The immediate answer could be that a low unemployment rate is good for the stock market.
In the last few years, the unemployment rate has registered a marked decrease in the main geographical areas and has reached historical lows. One of the questions arising from these circumstances refers to the impact of these employment rates on equity performance.
Firstly, because if the labour market is performing well, people will consume more and, as such, business earnings will rise. Also, when unemployment rates are low, the general economic situation is good and conditions are more favourable for companies.
However, as this chart shows, the historical link between equity performance and the unemployment rate consists in greater return for the stock market when unemployment is high, and vice-versa.
In other words, contrary to what you may think, historically speaking, very low unemployment is not good for equity.
But, how can equity perform worse when unemployment is very low and how can the stock market be at its best when unemployment is extremely high?
This is explained by several factors, which we try to summarise below:
When unemployment is high, the authorities traditionally implement strong measures to stimulate the economy and taxation. Also, these measures mean a decrease in policy rates. All of them stimulate growth, increase liquidity and reduce financing costs and corporate taxes. On the other hand, when unemployment is low (such as in the USA at the moment), the authorities raise the official rates and implement much more restrictive policies. This has a huge impact on business accounts and, historically, slows down the economy's growth rates and, ultimately, leads to a recession.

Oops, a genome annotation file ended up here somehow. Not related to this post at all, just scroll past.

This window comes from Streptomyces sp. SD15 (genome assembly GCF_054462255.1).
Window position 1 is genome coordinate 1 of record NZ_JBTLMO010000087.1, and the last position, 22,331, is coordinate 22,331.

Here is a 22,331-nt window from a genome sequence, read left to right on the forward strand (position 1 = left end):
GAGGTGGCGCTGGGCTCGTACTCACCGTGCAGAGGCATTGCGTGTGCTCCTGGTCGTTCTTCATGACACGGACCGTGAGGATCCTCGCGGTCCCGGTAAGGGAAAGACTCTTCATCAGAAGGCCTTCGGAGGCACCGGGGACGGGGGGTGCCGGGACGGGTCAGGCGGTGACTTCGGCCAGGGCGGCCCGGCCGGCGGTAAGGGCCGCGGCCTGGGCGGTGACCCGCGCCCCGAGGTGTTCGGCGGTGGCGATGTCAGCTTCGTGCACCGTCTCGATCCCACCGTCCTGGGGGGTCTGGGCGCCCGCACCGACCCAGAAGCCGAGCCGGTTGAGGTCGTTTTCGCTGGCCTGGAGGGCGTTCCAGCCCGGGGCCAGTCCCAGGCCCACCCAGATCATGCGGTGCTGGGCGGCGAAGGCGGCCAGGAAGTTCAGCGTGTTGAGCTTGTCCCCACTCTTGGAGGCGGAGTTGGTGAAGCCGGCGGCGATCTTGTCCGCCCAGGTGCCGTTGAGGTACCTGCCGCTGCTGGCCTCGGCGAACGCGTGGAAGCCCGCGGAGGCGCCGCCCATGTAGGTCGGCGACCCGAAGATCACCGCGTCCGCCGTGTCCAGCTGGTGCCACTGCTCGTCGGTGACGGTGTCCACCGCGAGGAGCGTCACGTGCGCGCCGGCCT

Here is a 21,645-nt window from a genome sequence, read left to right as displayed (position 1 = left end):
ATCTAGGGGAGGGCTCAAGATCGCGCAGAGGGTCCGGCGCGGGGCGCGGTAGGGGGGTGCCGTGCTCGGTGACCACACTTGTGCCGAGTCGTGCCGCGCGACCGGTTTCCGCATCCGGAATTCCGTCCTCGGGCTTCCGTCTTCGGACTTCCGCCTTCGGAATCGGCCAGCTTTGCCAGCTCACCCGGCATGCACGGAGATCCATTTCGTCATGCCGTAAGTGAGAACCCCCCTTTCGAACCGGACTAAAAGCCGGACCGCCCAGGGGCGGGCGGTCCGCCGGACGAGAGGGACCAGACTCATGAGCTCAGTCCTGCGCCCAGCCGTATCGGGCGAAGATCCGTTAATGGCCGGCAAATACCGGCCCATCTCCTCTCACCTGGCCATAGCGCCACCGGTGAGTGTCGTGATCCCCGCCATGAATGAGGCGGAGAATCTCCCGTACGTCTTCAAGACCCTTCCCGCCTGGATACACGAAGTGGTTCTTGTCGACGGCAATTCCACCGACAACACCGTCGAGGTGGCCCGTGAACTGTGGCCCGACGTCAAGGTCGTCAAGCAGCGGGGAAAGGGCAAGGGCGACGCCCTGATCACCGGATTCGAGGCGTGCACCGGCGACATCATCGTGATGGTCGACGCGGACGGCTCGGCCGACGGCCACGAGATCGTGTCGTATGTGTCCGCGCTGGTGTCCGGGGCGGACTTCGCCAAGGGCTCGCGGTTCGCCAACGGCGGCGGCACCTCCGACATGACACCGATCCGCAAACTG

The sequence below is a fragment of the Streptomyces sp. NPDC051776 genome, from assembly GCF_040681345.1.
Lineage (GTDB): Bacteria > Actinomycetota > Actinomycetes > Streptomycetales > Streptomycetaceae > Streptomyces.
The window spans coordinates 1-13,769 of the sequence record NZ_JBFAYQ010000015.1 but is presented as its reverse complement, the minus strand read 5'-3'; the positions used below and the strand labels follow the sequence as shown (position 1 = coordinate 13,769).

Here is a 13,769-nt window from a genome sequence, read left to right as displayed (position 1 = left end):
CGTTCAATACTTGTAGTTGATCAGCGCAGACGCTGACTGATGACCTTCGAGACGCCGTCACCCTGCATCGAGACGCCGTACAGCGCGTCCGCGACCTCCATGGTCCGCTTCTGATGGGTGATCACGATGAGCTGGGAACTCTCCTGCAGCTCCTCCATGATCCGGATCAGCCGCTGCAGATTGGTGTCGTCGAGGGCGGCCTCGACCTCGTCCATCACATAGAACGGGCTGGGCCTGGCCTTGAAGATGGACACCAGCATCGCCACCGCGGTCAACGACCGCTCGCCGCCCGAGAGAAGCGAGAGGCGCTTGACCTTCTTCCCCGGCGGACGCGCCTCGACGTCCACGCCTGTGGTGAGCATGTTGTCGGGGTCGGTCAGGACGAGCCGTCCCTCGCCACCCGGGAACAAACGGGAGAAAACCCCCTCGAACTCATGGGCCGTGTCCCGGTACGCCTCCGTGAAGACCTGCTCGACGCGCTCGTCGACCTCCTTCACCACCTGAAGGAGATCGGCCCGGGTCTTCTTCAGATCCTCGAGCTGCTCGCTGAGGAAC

Equity performance is not solely based on what happens now; it is largely dependent on future estimations. As such, when the economic situation is very favourable and unemployment very low, investors are usually too optimistic in their estimations. However, the economy is always very cyclical and when the economic indicators start slowing down (even if they are still good), the market is disappointed because it expected them to be better. And this leads to downward pressure on share prices.
Corporate expenses are mostly tied to salaries and when unemployment is very low, wage pressures increase and reduce profits significantly. The opposite happens when unemployment is very high.
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